There is no question that

[p]otential conflicts of interest, such as where a corporate director has a personal stake in a corporate decision or has a special relationship with a party whose interests may be adverse to those of the shareholders, must be disclosed so that shareholders are alerted to the possible impairment of the director's judgment and know to put the director's recommendations in perspective.

Kahn v. Wien, 842 F. Supp. 667, 677-78 (E.D.N.Y.), aff'd, 41 F.3d 1501 (2d Cir. 1994). See also Wilson v. Great Am. Indus., Inc., 855 F.2d 987, 993-94 (2d Cir. 1988) (finding material omission where proxy statement failed to disclose several significant and longstanding relationships between the directors of two merging companies); Kas v. Financial Gen. Bankshares, Inc., 796 F.2d 508, 513-15 (D.C.Cir. 1986) (finding defendants' failure to disclose in proxy statement that two directors of target company were also directors of acquiring company a material omission). Whether a potential conflict must be disclosed is governed by the general materiality standard set forth above, namely would the undisclosed potential conflict "have assumed actual significance in the deliberations of a reasonable shareholder." Kas, 796 F.2d at 515.

The undisclosed potential conflict alleged here does not involve a director's "personal stake in a corporate decision" or a director's "special relationship with a party whose interests may be adverse to those of the shareholders."*fn31 Rather, it concerns a nonparty's peripheral involvement in a publicly disclosed transaction which was completed almost two years before the Offer commenced. Accordingly, it is frivolous to suggest that there is a "substantial likelihood" that reasonable Willis Corroon shareholders would have considered a KKR-related entity's 1996 sale of American Re to Munich Re — a company in which Deutsche Bank's parent had a 10% interest — "important in deciding whether to accept" the Offer. In fact, to include such attenuated information in a proxy statement contravenes the express purpose of the federal securities laws which "require that disclosure[s] [to shareholders] steer a middle course, neither submerging a material fact in a flood of collateral data, nor slighting its importance through seemingly cavalier treatment." I Meyer Pincus & Assocs., P.C. v. Oppenheimer & Co., 936 F.2d 759, 762 (2d Cir. 1991) (internal quotations omitted).

4. Sedgwick Acquisition

The Complaint alleges that Marsh & McLennan's August 1998 acquisition of the Sedgwick Group at a 58% premium demonstrates that Trinity's July 1998 acquisition of Willis Corroon at a 12% premium was inadequate. Complaint ¶¶ 2, 67. Regardless of the merits of plaintiffs' allegation concerning the Offer price, that allegation cannot support a claim for federal securities fraud, because the substantive fairness of the terms of a tender offer is irrelevant under § 14(e). See Data Probe Acquisition Corp. v. Datatab, Inc., 722 F.2d 1, 4 (2d Cir. 1983) (holding that § 14(e) does not authorize "federal courts to review the substantive validity of corporate actions undertaken during the course of a tender offer"); Skydell, 892 F. Supp. at 501 ("[T]he court should refrain from considering the substantive fairness of any particular tender offer."); Diamond v. Arend, 649 F. Supp. 408, 416-17 (S.D.N.Y. 1986) ("The Second Circuit has repeatedly emphasized that [§ 14(e) of] the Williams Act is concerned with the procedural safeguards available to shareholders, not `with the substantive terms of takeover bids.'").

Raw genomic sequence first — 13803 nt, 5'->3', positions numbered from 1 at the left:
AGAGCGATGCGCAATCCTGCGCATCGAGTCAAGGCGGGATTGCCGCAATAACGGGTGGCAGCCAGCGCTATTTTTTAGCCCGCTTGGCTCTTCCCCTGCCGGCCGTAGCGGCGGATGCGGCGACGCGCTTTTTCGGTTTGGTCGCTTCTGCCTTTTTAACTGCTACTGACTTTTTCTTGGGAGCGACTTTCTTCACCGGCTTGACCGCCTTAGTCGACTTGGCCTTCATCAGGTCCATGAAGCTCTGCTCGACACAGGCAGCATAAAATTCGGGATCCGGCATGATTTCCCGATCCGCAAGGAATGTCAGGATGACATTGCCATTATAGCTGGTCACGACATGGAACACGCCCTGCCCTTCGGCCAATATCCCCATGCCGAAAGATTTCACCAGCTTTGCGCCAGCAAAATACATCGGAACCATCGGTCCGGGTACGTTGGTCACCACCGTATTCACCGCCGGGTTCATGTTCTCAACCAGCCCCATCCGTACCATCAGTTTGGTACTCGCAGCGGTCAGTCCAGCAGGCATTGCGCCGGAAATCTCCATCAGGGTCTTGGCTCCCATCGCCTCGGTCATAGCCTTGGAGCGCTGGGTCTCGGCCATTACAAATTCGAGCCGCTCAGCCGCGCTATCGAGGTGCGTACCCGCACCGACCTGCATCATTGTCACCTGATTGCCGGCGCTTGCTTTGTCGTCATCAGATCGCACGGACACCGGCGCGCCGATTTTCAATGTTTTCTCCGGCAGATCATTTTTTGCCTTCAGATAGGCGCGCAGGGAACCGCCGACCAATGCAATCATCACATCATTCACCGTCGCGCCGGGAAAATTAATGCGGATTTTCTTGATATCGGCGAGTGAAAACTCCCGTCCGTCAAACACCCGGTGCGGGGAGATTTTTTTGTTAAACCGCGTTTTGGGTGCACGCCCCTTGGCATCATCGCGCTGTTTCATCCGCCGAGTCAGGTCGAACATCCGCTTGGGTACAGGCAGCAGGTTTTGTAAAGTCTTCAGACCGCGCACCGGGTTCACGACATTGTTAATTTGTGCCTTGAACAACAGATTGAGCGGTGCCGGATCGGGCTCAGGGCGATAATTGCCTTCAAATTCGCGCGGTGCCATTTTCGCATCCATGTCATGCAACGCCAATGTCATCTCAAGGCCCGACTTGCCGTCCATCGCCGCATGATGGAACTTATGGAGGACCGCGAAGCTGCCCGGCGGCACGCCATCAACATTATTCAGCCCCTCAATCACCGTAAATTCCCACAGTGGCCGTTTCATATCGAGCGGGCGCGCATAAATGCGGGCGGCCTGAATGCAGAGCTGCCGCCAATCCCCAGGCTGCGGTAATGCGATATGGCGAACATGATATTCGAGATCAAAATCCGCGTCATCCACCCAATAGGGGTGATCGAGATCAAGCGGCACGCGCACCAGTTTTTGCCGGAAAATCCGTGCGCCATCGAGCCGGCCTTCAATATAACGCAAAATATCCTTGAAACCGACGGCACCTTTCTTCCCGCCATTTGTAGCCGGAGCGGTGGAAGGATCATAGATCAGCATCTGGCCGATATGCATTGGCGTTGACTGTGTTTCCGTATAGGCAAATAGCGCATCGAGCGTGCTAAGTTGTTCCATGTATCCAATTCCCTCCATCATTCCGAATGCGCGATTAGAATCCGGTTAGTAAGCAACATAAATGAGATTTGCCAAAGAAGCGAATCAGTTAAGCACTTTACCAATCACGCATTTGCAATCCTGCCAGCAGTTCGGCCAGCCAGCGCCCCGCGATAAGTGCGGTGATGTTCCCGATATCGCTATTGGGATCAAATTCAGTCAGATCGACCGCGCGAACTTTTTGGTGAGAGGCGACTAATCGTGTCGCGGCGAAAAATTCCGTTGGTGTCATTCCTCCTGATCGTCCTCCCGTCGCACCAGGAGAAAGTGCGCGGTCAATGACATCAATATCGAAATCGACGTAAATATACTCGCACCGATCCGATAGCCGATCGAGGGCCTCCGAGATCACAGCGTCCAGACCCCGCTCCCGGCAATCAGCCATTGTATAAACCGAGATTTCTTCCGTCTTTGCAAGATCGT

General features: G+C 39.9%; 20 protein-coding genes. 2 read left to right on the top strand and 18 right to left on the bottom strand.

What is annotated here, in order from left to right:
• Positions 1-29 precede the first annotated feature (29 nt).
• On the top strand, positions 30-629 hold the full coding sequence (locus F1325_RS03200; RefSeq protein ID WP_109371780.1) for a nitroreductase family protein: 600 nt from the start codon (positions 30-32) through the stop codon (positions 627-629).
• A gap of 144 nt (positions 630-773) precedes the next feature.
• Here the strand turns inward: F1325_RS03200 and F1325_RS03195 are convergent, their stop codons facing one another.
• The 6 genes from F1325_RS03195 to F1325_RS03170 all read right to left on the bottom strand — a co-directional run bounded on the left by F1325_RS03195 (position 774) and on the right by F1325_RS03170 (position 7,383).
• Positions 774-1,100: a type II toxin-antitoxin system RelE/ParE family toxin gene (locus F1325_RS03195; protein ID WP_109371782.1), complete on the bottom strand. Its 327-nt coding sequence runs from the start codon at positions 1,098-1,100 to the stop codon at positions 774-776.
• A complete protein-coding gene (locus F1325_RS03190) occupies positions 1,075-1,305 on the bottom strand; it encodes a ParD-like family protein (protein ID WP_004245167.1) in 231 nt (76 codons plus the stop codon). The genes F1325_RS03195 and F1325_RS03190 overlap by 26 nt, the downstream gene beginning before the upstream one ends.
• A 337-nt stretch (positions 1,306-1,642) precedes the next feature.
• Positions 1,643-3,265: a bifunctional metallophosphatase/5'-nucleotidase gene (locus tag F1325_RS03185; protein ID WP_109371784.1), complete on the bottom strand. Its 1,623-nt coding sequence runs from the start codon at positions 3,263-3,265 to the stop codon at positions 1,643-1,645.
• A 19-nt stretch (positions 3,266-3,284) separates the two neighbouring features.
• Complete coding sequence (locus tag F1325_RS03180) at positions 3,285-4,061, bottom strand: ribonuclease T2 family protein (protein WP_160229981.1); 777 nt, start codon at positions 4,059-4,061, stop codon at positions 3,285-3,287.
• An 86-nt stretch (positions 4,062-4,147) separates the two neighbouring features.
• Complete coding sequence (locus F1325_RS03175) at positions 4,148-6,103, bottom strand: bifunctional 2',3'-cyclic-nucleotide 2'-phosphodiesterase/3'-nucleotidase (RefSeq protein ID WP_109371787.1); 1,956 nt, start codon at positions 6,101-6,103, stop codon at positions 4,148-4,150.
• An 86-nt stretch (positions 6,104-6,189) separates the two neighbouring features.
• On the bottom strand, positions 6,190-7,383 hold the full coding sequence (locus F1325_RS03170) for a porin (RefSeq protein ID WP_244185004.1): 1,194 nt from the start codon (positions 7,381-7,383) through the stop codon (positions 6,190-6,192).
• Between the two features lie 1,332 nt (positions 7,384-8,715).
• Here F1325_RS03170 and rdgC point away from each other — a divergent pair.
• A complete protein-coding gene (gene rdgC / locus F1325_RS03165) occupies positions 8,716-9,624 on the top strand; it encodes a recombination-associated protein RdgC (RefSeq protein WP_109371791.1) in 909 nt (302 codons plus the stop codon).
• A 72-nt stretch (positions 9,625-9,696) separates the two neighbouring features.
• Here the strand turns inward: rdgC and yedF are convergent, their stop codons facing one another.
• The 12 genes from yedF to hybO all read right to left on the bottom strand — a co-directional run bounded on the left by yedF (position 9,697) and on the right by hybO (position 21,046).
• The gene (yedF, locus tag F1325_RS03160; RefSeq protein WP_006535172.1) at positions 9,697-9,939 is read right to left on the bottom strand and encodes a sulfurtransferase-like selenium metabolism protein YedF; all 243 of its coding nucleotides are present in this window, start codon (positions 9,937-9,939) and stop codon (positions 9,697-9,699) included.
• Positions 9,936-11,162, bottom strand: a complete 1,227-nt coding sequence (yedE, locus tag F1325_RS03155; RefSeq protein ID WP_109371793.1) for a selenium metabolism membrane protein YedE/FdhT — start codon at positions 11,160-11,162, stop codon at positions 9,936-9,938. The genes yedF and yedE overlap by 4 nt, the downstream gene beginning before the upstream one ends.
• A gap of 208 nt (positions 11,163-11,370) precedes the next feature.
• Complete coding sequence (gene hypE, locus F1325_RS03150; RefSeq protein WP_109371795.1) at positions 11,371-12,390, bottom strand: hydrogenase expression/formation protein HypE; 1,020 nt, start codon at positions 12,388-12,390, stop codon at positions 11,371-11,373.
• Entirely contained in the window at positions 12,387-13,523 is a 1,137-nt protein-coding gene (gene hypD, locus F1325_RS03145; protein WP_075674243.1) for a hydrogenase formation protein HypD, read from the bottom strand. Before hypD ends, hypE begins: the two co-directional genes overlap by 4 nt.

Perhaps realizing that issues regarding the substantive fairness of tender offers are matters of state law rather than federal law, plaintiffs contend for the first time in their opposition papers that "[a] truly disinterested fairness opinion . . . should have been updated and circulated to shareholders to reflect the material August 1998 acquisition by Marsh & McLennan Companies Inc. of London-based insurance company Sedgwick Group plc." Pl. Mem. at 2. Even assuming plaintiffs had properly pleaded this allegation in their Complaint, defendants' failure to inform shareholders of a publicly disclosed acquisition that occurred after the commencement of the Offer cannot state a claim for fraud. Plaintiffs cite no authority — nor is the Court aware of any authority — which would require defendants to amend the Offer Documents and recirculate those documents to shareholders in order to disclose the unrelated Sedgwick acquisition which was widely reported in the media. See, e.g., Joseph B. Treaster, Marsh & McLennan to Buy Big British Insurance Broker, N Y Times, Aug. 26, 1998, § D at 2.*fn32 See also Brickman, 731 F. Supp. at 104 (no duty to disclose information already in the public domain); Rodman, 460 F. Supp. at 1035 (same).*fn33

For the multitude of reasons set forth above, plaintiffs' have failed to adequately allege the threshold element of a § 14(e) claim — material misrepresentations or omissions. Accordingly, plaintiffs § 14(e) claim is dismissed with respect to all defendants pursuant to Rules 12(b)(6) and 9(b).*fn34